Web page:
All posts by Uridoc

Common Urinary Disorders

The urinary system is a part of the body that produces and stores urine. Urine is fluid waste created in the kidneys. The kidneys are in charge of filtering waste & water from the body, providing a way to keep the body from different harms and damages. The urine is stored in the bladder, which we all know – needs to be emptied every now and then.

As the urinary system is made from several organs and handles our bodies waste and toxins, it is prone to infections and other problems. These can be easy to treat (infections) or harder and require surgery (blockage and injuries).

The parts of the urinary system

The Kidneys – the main organ of the urinary system. The kidneys are in charge of filtering blood from waste and excess water, which are turned to urine. The urine is then stored in the bladder.

The bladder – a balloon like organ which stores the urine. The bladder is held in place by ligaments. The urine is stored in the bladder until the brain signals that the bladder is ready to be emptied (usually when it is almost full). The bladder’s capacity in a healthy person is about half a liter of urine, and urine is usually stored for 3-5 hours at a time (during waking hours).

The bladder’s exit to the urethra is held shut by circular muscles closing it firmly.

The Urethra – The tube that leads the urine out of the body. It goes from the bladder to the outer opening, depending on the male/female urinary system.

Each organ of the urinary system may suffer from diseases or other medical conditions.
Urinary System (male)

Common Urinary Disorders and Diseases

Infections – the most common of all in the urinary system is Urinary Tract Infections (UTI in short). Women are more susceptible to UTIs than men. UTIs are caused by bacteria, which finds its way in to the urinary system. UTIs can happen in any organ of the urinary system –
The bladder, the kidneys or the urethra.

In most cases, UTIs will be treated by antibiotics. Research has shown that about 94% of urinary tract infections can be treated by oral antibiotics.

BPH – Benign Prostate Hyperplasia – The prostate gland (a part of the male reproduction system) is located just beneath the bladder. In some cases, there is a growth of non-cancerous cells in the prostate, causing it to be bigger than usual. This change is size creates pressure on the urethra, which may result in full blockage and problems in giving urine. BPH is most common in elderly and senior people at age over 60.

Bladder control conditions – there are two conditions found in this category. The first one is called urinary incontinence which is loss of control over the bladder, and the second is urinary retention which is a difficulty to empty the bladder’s capacity.

Both conditions are treated by behavioral treatments, which may be accompanied by medicinal treatment. In some cases, surgery may be required.

Kidney conditions – this category includes kidney stones, kidney failure and proteinuria. All three conditions are caused by a dysfunction of the kidneys.

Kidney stones are a condition where a urine waste forms in a solid “stone” like shape. Small stones may travel out of the body through the urethra without one noticing, but larger stones may cause a great deal of pain and blockage of the urinary system. Treatment varies and depends on the exact location of the stones and type of kidney stone.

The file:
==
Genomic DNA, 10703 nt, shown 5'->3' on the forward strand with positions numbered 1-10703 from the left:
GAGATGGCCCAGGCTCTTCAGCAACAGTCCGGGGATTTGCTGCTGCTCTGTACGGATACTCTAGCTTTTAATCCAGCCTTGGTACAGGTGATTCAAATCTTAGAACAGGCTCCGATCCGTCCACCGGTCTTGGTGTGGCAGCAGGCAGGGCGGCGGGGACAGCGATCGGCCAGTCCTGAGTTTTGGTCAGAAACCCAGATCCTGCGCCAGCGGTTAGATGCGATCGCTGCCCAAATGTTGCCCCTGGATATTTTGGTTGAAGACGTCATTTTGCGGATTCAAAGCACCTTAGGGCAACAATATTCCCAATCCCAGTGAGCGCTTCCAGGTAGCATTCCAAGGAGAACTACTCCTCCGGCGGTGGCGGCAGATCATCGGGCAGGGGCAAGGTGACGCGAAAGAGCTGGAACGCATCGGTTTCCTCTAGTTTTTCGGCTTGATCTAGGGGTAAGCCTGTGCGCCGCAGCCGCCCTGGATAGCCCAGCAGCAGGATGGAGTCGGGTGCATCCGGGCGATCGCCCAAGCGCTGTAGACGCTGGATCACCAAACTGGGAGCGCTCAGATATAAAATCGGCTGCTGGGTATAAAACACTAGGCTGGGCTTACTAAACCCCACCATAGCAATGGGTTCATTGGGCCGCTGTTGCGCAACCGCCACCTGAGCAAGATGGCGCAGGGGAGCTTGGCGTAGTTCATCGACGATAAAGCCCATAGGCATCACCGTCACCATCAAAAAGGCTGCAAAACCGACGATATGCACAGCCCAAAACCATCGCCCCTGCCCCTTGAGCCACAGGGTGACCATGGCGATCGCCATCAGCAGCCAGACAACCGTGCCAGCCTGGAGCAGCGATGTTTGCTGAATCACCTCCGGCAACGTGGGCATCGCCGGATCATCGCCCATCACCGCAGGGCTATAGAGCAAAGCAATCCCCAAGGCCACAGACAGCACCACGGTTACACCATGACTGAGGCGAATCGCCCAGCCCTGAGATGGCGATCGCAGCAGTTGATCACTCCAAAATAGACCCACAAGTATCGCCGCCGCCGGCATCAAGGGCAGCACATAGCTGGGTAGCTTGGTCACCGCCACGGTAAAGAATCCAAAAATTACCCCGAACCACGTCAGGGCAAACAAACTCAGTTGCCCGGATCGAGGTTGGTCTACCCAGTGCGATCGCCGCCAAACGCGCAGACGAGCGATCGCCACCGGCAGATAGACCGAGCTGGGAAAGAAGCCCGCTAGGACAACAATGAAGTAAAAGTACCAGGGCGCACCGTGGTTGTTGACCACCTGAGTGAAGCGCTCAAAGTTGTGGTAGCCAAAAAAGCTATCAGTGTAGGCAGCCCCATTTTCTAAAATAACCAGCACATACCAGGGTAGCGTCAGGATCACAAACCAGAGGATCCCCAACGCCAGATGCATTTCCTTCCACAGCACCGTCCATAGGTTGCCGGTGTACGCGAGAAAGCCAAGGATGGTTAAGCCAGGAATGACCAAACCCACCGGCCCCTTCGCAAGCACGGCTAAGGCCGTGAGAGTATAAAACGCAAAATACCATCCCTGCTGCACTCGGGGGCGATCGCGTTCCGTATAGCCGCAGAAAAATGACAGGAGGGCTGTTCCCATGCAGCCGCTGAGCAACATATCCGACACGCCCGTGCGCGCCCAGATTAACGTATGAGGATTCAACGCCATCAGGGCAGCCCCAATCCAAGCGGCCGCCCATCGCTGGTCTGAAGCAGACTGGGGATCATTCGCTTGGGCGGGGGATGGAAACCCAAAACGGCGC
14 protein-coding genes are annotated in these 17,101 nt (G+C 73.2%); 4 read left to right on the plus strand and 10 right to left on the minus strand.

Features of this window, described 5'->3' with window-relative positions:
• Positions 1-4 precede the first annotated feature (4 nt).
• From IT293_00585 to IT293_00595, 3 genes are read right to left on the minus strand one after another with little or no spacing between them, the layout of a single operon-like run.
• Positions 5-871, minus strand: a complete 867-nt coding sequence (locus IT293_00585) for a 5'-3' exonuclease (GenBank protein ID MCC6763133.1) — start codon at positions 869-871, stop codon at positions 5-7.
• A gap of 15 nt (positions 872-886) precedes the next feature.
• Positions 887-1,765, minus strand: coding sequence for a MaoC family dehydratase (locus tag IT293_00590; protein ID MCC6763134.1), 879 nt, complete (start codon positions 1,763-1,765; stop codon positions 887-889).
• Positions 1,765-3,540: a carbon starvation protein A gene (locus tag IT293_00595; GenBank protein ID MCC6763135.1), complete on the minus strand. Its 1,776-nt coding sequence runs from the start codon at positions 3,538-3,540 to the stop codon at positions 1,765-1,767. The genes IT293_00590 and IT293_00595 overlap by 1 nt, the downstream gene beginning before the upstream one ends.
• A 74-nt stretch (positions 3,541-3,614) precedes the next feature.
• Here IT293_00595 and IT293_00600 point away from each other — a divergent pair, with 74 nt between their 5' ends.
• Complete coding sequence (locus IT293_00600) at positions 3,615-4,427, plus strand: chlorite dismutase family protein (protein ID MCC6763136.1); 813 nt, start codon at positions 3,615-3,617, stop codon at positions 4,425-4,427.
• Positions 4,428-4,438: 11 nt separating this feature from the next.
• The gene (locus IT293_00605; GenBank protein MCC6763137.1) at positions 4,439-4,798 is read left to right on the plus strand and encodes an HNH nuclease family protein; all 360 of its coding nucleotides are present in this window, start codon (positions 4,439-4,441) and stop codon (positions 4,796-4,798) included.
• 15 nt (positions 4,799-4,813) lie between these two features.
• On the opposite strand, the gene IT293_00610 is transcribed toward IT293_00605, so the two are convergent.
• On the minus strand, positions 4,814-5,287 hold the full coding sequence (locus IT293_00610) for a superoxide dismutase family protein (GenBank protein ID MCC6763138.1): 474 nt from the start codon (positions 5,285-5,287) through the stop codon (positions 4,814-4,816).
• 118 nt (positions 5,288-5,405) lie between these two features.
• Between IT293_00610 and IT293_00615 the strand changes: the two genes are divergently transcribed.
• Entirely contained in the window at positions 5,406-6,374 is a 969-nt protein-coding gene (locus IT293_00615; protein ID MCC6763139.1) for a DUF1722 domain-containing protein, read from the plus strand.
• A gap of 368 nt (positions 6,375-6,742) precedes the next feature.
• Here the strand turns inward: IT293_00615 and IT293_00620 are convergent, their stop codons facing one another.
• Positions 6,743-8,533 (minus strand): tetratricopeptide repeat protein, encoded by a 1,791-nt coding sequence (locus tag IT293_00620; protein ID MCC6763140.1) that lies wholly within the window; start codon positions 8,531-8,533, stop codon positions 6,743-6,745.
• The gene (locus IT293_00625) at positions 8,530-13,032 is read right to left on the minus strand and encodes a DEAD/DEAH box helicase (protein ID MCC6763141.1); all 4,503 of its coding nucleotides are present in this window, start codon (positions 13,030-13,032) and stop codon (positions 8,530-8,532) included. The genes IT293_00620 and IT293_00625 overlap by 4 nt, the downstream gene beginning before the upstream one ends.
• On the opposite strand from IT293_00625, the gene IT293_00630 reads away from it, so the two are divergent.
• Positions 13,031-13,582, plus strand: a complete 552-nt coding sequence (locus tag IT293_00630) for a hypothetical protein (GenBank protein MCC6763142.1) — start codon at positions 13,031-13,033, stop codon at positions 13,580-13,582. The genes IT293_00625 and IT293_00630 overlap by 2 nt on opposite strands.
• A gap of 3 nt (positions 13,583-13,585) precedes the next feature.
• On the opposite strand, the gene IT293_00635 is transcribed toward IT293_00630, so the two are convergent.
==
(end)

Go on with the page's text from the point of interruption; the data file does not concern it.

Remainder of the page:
Proteinuria is a condition that suggests kidney dysfunction. This condition is diagnosed when protein is found in the urine, due to a chronic kidney disease or infection.

Kidney failure is the hardest condition of the three. It may occur suddenly, or it may be a long term failure leading to complete loss of kidney function. Treatment is given depending on the cause of the kidney failure, in hope that the kidney failure is reversible. Treatments include a special diet, and in progressive kidney failure dialysis or kidney transplant is needed.

Nocturia – a rather new condition which describes the need to urinate during sleeping hours. Nocturia causes a state close to insomnia, causing decreased sleep quality and a disturbance to one’s well-being. There are several treatments for Nocturia, and more are researched today.

Summary

The urinary system is in charge of your body’s waste disposal through the urine. It is in charge of filtering blood from waste and ejecting it along with extra fluid from your body. If you have any feeling that something is wrong with your urinary system, it is important ot consult a medical professional as early as possible. Early detection of urinary conditions may literally save your kidneys and your health.

Current treatments for Nocturia

Nocturia is a condition affecting many who pass the age of 55. The frequent need to urinate at night, which causes symptoms quite similar to insomnia, may affect their life in many areas. Sleep deprivation has been proven to cause many behavioral and physical conditions. Nocturia, which is a rather new term, has limited options for treatment that one can try.

Treating Nocturia can be quite problematic. Since the causes are various, there is not a single solution for everyone, and every person will receive and benefit from a different treatment. There are behavioral treatments, medication and these days there are some new devices which aim to treat it as well.

Nocturia Behavioral Treatments

Nocturia can sometimes be resolved by changing one’s behavior or adding elements which may improve the bladder ability to empty. One way to do so is to simply reduce the amount of fluids you drink in the 1-2 prior going to bed. Yep, it’s that simple. The less you drink, the less you need to go to the toilets. However, it isn’t that easy to implement (nor is it effective for everyone).